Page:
Very few church leaders and members are opposed to their churches being revitalized.
After all, revitalization is the process of your church getting reinvigorated. Revitalization literally means “life again.” It sounds pretty basic.
The problem is that many church leaders and members really don’t want substantive changes with their revitalization. For them, revitalization is a process of tweaking and making small adjustments. Add a program or ministry here and there. But don’t change our church!
Hear me clearly: That type of revitalization will not work. Indeed, it is not revitalization at all. It is a superficial move with no lasting results.
In the post-COVID world we are entering, I see the need for many churches to replant instead of revitalizing. Let’s look at the difference between the two.
Revitalization is the process of a church making substantive changes to move to greater health. Replanting involves closing the present church and starting a new church in its place.
The challenge is that many churches think they are in the process of revitalization, but they are not close to making the substantive changes they need to make. There is resistance to those changes. More often than not, the resistance comes from the church members. But it can come from church leaders as well.
There is a hard reality for many of those churches today. On their present path, they will close the doors. Perhaps many of the members do not see it coming, but this trend is growing in the post-COVID world. The trend began before the pandemic, but it has been accelerated and exacerbated as a result of the pandemic.
What Is Involved in Replanting?
While no two replants are identical, most of them have common characteristics. Here are a few of them:
- The existing church is legally closed, a new church is legally constituted.
- There is a period where there are no services at the church site. The new church lets the community know via a sign and, perhaps, local social media marketing that a new church is coming.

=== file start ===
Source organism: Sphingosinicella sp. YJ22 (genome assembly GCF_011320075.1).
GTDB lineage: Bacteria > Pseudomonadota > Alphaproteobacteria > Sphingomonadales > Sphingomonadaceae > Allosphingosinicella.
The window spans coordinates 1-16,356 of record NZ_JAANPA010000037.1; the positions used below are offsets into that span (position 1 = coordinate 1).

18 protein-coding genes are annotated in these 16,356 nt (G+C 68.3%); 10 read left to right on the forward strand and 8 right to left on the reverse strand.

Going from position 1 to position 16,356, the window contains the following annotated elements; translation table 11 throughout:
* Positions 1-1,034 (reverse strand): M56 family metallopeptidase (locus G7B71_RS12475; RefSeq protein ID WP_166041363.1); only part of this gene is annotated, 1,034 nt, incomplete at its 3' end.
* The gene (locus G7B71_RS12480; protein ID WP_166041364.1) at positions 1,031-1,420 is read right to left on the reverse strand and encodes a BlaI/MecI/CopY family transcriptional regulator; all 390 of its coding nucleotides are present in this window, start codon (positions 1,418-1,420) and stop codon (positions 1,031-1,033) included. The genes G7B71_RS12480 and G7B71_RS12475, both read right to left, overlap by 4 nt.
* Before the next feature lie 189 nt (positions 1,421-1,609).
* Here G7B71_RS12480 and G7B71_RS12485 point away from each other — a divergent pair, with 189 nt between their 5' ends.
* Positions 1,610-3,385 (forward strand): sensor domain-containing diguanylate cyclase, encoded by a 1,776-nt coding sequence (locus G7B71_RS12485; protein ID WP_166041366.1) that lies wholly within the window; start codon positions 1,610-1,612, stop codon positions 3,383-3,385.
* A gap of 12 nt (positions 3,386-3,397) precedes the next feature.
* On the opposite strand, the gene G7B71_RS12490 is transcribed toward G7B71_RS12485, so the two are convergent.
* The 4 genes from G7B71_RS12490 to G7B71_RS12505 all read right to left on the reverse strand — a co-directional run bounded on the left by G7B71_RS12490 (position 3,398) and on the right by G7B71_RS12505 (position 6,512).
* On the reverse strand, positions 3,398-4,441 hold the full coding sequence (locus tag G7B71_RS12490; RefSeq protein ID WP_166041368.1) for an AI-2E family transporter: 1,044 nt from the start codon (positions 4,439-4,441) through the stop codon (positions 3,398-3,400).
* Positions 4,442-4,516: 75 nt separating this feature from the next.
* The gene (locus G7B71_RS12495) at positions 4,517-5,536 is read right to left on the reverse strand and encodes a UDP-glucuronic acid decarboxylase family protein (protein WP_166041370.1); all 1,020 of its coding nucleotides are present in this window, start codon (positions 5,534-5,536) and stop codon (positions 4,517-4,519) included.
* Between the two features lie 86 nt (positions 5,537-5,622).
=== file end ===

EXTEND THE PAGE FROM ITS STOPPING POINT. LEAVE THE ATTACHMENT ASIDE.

- The church changes its name. It is, after all, a new church.
- New leadership comes. They may or may not keep the existing leadership.
- The replant is treated, in many ways, like a new church plant. There is a concerted effort to get people in the community to come to this new church.
- There is a celebratory opening of the new church.
The Big Challenge
For certain, I have oversimplified the replanting process for brevity. You can likely see, however, why few churches are willing to be replanted. It is an act of sacrifice and selflessness. You are willing to give up your personal preferences for the greater good of God’s glory and his Kingdom.
I have heard countless times that the church is the people, not the building. I get that. But churches must gather somewhere. And in this post-COVID and post-Christian world, we need more, not fewer, places to be lighthouses for Christ in communities.
If you have read this article and think your church will never need to be replanted, please consider the matter again. Several years ago, I wrote a book called Autopsy of a Deceased Church, where I interviewed former members of churches that had closed their doors.
There was a common theme in all the interviews. The members were in denial about the state of their respective churches until it was too late. A common refrain from these members was, “If we had only known.”
Now you know. At least you know it’s a possibility your church will close.
Be willing for your church to die so a new and healthy church can come to life.
But don’t wait until it’s too late.
This article was originally published at churchanswers.com on June 28. Thom S. Rainer served as president and CEO of LifeWay Christian Resources. Among his greatest joys are his family: his wife Nellie Jo; three sons, Sam, Art, and Jess; and seven grandchildren. Dr. Rainer can be found on Twitter @ThomRainer and at facebook.com/Thom.S.Rainer.